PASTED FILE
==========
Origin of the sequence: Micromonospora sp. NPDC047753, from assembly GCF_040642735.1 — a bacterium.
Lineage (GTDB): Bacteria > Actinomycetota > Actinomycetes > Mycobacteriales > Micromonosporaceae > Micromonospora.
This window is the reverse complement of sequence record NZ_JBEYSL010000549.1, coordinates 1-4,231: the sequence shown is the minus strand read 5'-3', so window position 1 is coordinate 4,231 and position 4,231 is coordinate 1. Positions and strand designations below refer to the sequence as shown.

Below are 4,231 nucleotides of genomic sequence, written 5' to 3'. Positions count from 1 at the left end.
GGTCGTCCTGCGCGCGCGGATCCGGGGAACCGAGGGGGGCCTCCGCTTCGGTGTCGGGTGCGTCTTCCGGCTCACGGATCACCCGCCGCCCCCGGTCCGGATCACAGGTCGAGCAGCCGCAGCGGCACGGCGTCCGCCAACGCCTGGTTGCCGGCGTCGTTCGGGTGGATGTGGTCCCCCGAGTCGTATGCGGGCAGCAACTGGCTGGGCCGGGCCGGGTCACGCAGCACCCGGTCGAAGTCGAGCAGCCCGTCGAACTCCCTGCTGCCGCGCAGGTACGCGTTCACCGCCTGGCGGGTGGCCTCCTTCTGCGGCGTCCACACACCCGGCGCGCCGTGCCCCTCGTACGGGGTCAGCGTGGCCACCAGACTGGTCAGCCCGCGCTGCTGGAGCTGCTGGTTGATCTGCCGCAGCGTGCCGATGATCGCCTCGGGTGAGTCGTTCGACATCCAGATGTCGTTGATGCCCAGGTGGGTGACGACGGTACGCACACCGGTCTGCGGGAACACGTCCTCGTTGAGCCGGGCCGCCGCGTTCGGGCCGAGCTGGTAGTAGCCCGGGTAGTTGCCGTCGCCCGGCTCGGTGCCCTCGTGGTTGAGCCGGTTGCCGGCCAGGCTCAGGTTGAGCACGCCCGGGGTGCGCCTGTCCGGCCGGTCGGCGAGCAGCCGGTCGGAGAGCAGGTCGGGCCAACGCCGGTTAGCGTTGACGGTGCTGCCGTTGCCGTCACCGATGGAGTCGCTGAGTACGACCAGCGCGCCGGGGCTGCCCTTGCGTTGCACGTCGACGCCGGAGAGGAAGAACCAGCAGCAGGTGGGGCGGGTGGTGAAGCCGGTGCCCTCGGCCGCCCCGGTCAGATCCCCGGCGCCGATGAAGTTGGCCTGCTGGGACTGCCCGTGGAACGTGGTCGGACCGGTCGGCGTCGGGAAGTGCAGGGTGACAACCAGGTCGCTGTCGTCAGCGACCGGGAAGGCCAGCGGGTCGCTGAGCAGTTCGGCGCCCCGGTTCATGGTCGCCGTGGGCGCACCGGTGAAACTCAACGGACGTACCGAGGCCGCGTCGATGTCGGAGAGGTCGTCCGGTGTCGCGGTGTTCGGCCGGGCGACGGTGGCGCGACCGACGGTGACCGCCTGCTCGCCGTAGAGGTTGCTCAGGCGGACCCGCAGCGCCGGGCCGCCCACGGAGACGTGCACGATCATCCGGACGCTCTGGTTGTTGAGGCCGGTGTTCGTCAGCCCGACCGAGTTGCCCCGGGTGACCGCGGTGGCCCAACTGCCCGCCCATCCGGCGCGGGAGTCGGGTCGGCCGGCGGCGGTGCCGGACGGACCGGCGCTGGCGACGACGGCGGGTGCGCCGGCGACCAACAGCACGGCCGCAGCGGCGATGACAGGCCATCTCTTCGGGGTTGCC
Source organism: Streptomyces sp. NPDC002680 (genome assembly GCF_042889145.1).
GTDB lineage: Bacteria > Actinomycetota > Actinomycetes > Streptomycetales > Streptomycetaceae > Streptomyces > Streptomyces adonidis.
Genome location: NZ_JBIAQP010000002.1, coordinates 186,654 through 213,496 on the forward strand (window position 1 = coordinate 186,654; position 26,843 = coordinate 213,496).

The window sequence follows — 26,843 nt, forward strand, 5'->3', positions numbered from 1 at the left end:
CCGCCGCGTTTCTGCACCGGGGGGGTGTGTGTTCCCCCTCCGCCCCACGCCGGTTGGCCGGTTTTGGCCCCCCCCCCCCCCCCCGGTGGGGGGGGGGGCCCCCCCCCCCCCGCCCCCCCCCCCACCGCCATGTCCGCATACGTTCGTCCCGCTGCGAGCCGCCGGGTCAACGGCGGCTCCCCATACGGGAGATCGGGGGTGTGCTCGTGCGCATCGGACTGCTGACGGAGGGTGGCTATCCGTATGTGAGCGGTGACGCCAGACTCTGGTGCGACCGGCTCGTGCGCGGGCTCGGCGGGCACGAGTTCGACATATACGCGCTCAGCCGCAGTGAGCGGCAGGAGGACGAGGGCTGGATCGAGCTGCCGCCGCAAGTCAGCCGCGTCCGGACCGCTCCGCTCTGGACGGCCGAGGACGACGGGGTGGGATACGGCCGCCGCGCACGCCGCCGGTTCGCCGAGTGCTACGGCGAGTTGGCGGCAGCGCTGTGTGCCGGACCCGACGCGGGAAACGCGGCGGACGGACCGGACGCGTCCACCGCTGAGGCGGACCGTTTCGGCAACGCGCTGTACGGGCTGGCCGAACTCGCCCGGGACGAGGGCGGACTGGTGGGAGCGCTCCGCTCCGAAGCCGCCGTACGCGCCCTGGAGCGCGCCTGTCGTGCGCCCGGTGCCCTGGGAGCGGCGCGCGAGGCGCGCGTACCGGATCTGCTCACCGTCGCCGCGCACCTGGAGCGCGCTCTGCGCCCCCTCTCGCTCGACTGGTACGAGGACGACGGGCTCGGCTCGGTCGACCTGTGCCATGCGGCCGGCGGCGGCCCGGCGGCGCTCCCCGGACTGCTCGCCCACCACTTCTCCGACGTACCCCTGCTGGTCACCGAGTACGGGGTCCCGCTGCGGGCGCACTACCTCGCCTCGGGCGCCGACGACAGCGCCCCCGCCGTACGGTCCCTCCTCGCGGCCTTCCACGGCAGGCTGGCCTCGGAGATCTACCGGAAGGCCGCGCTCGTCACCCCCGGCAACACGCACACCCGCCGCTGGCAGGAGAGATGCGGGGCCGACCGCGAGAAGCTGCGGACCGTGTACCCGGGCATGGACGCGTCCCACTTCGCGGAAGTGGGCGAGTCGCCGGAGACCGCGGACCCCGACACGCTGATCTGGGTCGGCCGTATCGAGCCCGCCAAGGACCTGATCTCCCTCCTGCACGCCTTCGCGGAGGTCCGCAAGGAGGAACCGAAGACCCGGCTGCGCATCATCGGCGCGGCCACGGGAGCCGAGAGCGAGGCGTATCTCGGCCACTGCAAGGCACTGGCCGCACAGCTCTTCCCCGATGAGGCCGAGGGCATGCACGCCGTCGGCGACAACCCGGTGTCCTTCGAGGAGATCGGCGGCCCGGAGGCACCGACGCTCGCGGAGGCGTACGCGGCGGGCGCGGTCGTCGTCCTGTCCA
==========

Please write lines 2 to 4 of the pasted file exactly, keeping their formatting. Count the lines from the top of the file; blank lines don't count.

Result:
Lineage (GTDB): Bacteria > Actinomycetota > Actinomycetes > Mycobacteriales > Micromonosporaceae > Micromonospora.
This window is the reverse complement of sequence record NZ_JBEYSL010000549.1, coordinates 1-4,231: the sequence shown is the minus strand read 5'-3', so window position 1 is coordinate 4,231 and position 4,231 is coordinate 1. Positions and strand designations below refer to the sequence as shown.

Below are 4,231 nucleotides of genomic sequence, written 5' to 3'. Positions count from 1 at the left end.